NOGALES, Ariz. - U.S. Immigration and Customs Enforcement (ICE) has launched a criminal investigation into the circumstances leading to the stop Wednesday night of a refrigerated tractor trailer truck outside of Nogales, Ariz., carrying 97 smuggled aliens, including more than a dozen children and two pregnant women.
The truck was pulled over for an equipment violation at about 9 p.m. by an officer with the Arizona Department of Public Safety (DPS). The stop came after DPS received a tip from U.S. Customs and Border Protection (CBP). The stop was made at the 24-kilometer marker on Interstate Highway19 north of the city.
Inside the truck's trailer, which was chilled to 34 degrees, the officer discovered the smuggled aliens, including 14 children. The driver, Luis Antonio Mendoza, 26, of Fresno, Calif., was charged July 30 in federal court with conspiracy to transport illegal aliens for profit. Mendoza made his initial appearance Thursday before U.S. Magistrate Judge Velasco and was ordered held pending a preliminary hearing Monday, Aug. 3. The maximum penalty for conspiracy to transport illegal aliens for profit is 10 years in federal prison, a $250,000 fine, or both.
Mendoza told the DPS officer who stopped the vehicle that there were 17 pallets of mangos in the refrigerated trailer. The Bill of Lading indicated the rig was carrying produce and contained special instructions to maintain a temperature of 34 degrees.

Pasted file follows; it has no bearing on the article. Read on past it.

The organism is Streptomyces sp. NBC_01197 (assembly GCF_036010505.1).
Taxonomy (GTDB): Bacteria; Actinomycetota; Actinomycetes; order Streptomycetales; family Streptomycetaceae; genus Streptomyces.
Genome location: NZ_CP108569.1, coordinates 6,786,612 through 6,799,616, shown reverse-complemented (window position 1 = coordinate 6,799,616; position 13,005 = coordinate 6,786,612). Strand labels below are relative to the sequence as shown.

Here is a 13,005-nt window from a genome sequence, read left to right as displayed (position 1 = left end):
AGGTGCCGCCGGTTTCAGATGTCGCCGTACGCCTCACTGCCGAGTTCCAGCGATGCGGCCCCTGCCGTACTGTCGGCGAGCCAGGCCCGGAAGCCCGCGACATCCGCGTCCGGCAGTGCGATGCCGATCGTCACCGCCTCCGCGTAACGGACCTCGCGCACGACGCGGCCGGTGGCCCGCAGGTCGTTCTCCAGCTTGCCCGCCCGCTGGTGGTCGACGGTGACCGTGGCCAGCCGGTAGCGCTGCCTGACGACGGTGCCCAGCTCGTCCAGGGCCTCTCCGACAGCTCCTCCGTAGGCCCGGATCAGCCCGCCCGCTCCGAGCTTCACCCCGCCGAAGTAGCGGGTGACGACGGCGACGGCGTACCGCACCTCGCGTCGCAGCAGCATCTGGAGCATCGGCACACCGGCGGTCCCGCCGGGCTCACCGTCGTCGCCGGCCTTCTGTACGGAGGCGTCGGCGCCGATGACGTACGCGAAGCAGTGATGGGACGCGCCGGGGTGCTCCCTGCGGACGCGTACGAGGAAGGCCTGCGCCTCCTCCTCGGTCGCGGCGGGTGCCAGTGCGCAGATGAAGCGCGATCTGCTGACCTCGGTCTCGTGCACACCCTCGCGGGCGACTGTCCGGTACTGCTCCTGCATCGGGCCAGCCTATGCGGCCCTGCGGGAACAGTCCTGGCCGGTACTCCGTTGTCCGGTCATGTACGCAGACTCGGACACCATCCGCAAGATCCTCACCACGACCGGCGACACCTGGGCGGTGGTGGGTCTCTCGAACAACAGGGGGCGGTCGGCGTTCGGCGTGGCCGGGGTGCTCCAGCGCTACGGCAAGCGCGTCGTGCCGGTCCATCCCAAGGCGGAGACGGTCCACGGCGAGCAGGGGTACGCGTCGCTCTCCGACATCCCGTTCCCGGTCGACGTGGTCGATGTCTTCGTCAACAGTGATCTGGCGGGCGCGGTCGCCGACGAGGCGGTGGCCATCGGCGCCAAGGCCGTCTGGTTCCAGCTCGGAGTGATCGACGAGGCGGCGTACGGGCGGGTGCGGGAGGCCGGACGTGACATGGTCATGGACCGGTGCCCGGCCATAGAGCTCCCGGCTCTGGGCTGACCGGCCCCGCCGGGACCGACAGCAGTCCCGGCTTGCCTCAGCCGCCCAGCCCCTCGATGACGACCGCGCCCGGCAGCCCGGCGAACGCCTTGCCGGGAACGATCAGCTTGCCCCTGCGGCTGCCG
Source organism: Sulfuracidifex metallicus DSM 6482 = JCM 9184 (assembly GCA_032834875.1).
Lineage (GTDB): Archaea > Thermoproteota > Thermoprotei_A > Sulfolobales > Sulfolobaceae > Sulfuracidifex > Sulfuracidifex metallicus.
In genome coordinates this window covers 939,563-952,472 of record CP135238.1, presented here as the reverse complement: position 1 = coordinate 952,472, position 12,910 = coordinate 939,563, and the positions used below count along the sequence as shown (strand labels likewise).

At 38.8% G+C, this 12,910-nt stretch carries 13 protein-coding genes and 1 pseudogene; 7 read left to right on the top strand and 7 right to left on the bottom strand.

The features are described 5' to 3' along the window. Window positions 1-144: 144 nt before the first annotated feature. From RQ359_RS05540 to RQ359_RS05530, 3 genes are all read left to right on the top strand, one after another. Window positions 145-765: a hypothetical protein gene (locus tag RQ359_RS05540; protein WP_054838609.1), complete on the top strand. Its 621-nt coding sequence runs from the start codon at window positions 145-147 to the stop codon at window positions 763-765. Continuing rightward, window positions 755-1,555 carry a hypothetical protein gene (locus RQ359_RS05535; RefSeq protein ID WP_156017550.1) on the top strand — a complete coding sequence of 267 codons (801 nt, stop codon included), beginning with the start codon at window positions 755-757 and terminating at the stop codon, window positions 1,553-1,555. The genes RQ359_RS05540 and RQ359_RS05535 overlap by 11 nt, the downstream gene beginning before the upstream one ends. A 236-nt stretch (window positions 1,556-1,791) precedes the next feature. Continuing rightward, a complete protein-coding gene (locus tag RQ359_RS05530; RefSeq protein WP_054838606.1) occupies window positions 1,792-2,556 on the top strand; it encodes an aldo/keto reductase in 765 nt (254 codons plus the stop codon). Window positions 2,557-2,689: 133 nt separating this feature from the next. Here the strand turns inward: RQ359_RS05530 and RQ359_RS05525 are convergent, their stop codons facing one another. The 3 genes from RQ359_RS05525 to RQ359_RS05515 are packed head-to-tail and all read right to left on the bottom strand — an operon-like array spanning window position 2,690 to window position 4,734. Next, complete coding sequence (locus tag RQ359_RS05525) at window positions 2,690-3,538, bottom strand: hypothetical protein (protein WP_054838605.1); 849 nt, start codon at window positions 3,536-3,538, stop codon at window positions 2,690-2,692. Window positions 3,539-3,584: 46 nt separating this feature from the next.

The complaint alleges Mendoza told ICE agents he knew the illegal aliens were in the trailer. He further stated he was to transport the aliens to Eloy, Ariz., were they would be transferred to a different vehicle. According to the complaint, Mendoza said he thought there were only 15 people in the trailer and he expected to be paid $300 per person for transporting them. Material witnesses say they made arrangements in Nogales, Mexico, to be smuggled into the United States and were each to pay the smugglers up to $3,000, with Phoenix being their final destination.
"This is another great example of the cooperation and ability to work together that exists in Arizona between state, local and federal law enforcement," said Roger Vanderpool, director of DPS. "We can do a lot more than one agency working by itself. Let me take this opportunity to congratulate our officer for an excellent job."
After DPS intercepted the truck, CBP and ICE responded to the scene and took control of the truck/trailer and custody of the illegal aliens.
The smuggled aliens from Mexico and Guatemala were transported to the Nogales Border Patrol station where they were interviewed by ICE and CBP agents. All the aliens, except those designated as witnesses, were processed for return to their native countries. ICE has opened a formal criminal investigation into the smuggling scheme, and is coordinating closely with the U.S. Attorney's Office on the case.
"This is yet another frightening example of the callous disregard human smugglers have for those who entrust their lives to them," said Matthew Allen, special agent in charge of the ICE Office of Investigations in Arizona. "These people were treated like cargo. They were crammed inside this truck and subjected to near freezing temperatures. Fortunately, due to the swift action of the law enforcement agencies involved, none of these people came to any harm."